Last year, Bruce Aidells published his first cookbook in a decade: "The Great Meat Cookbook: Everything You Need to Know to Buy and Cook Today's Meat" (Houghton Mifflin Harcourt; 632 pages). In it, Aidells, who is married to Boulevard chef-owner Nancy Oakes, uncovers the cuts of meat and label language that have emerged as a result of the modern small farming renaissance -- and offers tips on how to cook those cuts into 250 delicious dishes. We caught up with Aidells recently to talk about beef shanks, Indian food and why he thinks Foster Farms may go out of business.
Q You split your time between Kensington and Healdsburg. Where do you like to dine out?
A We eat out a lot more in Healdsburg. There, we like Farmhouse, Scopa and Campo Fina right around the corner. We like to eat at the taco trucks on Sebastopol Street in Santa Rosa, too. They have a covered patio with tamales and enchiladas for $1.50. You can't go wrong. In Albany, I do like Ajanta on Solano Avenue.
Q What's a cut of meat most Americans aren't using but should?
A You know, the neck area of lamb has so much connective tissue, when you cook it long and slow the collagen gets a wonderful texture. The other underappreciated is the shank -- not lamb but beef.
Q What's your favorite cut to cook? To eat?
A I could never answer that. It depends on the setting and my mood. Christmas dinner? I'm going to find the best piece of prime rib. If I'm cooking on a Monday for a meal that will last the rest of the week, I'd probably make a lamb curry because I love Indian food.
Q In your book you talk about meat as a flavor component rather than it always being the centerpiece. Example?
A You just have to look at some poor cuisines, like Chinese stir fry, Italian pasta sauces and meal-type soups, where a little meat goes a long way. In Mexican cooking: the classic tortilla soup, with leftover shredded chicken. I like to think in terms of how the leftovers are used. Neither Nancy nor I know how to cook for small groups. Leftover pot roast makes a filling for a classic beef pot pie and hot sandwiches. If the meat has a Mexican profile, you can turn it into enchiladas.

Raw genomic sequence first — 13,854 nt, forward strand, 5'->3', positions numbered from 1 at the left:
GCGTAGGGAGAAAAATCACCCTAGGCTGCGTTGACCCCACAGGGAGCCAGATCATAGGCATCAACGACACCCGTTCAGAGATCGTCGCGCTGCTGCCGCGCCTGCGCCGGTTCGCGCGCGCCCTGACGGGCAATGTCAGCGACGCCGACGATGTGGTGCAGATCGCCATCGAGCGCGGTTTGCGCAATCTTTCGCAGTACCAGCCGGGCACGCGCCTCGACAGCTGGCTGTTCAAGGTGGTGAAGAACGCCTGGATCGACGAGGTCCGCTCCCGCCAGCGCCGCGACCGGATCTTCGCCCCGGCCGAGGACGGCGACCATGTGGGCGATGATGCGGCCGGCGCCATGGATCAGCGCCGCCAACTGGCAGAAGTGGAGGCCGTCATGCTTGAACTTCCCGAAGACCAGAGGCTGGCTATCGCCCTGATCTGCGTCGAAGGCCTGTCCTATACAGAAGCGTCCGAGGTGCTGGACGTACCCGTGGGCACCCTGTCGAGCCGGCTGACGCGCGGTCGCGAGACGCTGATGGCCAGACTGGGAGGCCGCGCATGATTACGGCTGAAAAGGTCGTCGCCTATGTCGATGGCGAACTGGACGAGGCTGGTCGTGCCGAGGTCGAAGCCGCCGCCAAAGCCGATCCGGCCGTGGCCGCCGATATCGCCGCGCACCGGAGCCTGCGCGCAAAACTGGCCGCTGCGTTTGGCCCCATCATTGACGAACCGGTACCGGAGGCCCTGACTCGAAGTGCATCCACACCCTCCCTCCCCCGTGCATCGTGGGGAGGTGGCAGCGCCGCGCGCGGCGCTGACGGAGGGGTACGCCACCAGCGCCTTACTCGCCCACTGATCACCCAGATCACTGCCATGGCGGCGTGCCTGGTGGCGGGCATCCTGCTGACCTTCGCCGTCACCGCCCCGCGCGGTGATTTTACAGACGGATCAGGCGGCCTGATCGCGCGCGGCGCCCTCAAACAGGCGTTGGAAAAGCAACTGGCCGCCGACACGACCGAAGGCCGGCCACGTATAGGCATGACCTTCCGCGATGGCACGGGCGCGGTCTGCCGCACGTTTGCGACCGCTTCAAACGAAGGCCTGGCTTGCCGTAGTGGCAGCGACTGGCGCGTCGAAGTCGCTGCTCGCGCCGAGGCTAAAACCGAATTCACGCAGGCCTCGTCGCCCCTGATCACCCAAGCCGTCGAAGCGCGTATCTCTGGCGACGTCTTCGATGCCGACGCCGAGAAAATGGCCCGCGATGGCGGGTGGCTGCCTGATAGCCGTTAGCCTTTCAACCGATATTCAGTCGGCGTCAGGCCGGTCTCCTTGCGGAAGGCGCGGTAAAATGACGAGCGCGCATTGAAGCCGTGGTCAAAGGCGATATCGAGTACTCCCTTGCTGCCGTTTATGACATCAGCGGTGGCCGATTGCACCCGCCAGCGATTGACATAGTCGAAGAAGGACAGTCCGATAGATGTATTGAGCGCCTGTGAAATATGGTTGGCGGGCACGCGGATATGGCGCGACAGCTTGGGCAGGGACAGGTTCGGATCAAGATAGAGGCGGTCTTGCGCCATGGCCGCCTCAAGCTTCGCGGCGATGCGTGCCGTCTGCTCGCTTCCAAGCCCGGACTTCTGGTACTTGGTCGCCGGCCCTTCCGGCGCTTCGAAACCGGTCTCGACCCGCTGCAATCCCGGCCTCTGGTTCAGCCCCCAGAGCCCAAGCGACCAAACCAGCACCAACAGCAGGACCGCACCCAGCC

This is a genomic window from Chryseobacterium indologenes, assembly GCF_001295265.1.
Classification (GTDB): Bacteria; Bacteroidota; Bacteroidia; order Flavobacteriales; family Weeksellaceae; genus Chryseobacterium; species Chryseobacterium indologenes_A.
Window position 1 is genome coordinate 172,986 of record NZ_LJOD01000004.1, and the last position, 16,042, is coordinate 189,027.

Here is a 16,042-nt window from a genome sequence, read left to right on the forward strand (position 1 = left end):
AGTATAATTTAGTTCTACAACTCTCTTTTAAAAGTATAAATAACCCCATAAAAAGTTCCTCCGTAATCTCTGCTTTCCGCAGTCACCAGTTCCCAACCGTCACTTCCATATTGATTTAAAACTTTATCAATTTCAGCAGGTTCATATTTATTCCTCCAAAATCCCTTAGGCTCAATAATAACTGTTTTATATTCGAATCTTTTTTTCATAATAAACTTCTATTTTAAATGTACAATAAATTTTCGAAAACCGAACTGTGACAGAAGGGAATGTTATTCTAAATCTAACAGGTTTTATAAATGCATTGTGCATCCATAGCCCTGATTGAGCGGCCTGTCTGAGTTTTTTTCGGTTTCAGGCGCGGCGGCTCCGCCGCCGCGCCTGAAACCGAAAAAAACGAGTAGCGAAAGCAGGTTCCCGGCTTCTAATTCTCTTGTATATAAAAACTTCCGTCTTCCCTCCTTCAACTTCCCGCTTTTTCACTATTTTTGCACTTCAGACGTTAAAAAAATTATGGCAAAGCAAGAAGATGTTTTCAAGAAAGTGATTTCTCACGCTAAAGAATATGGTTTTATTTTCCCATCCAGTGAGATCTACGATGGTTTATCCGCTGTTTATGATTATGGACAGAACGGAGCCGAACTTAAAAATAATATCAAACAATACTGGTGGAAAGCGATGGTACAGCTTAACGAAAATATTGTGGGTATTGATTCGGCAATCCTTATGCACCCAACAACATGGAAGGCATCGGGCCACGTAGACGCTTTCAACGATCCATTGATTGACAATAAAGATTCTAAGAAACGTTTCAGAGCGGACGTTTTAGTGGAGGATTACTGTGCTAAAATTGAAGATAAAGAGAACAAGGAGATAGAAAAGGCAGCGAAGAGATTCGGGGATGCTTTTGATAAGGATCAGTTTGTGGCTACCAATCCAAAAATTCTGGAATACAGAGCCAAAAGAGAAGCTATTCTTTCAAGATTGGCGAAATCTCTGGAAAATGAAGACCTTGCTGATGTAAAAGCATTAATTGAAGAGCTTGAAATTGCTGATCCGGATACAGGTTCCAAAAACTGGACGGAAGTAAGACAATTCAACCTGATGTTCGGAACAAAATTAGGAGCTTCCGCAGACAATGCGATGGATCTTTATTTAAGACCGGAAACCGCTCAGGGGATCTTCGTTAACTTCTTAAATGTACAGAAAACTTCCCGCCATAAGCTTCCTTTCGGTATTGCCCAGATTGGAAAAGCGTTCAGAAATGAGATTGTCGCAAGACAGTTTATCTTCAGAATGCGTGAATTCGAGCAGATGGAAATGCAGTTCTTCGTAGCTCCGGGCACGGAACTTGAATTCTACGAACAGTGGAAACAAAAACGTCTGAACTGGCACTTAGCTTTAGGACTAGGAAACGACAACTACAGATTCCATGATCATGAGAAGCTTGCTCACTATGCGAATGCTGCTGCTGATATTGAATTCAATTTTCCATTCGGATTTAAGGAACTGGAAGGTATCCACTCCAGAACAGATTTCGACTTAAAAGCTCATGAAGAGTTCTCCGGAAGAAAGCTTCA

Q You and Julia Child were friends, yes? What was she like?
A I was lucky enough to have dinner and lunch with her about a half-dozen times and do a few group book signings together. She was a very gracious and patient person who never got upset when folks interrupted her meal to tell her how much they admired her. She had her own strong opinions, and she did not tolerate fools. Even in her 90s, she was well-aware of what was going on in the food world. She was always glad to see me and loved to eat at Boulevard. When she did eat there, she asked to be taken into the kitchen so she could thank the cooks. Needless to say, that made a very lasting impression on the staff. She was not arrogant or self-aggrandizing and always shared her time with folks. Up until she was 90, she had massive energy and did lots of books tours and food tours. She managed to wear out publicists who traveled with her.
Q You are vocal about the latest salmonella outbreak. What do people need to know?
A I think what pushes people's buttons the most is conditions in feed lots and the feeding of antibiotics to animals for growth and totally financial gain. It's the most irresponsible thing that we allow food companies to do and it's probably going to put Foster Farms out of business with this new salmonella strain out there that is very nasty and not treatable by antibiotics. Antibiotics are sold in quart bottles and added to feed with absolutely no tracking. The first law we need is just some kind of regulation. The FDA approved it and then backpedaled. I have a strong personal stance. I'm a scientist. I've seen the data. To me, it's pretty clear what needs to happen.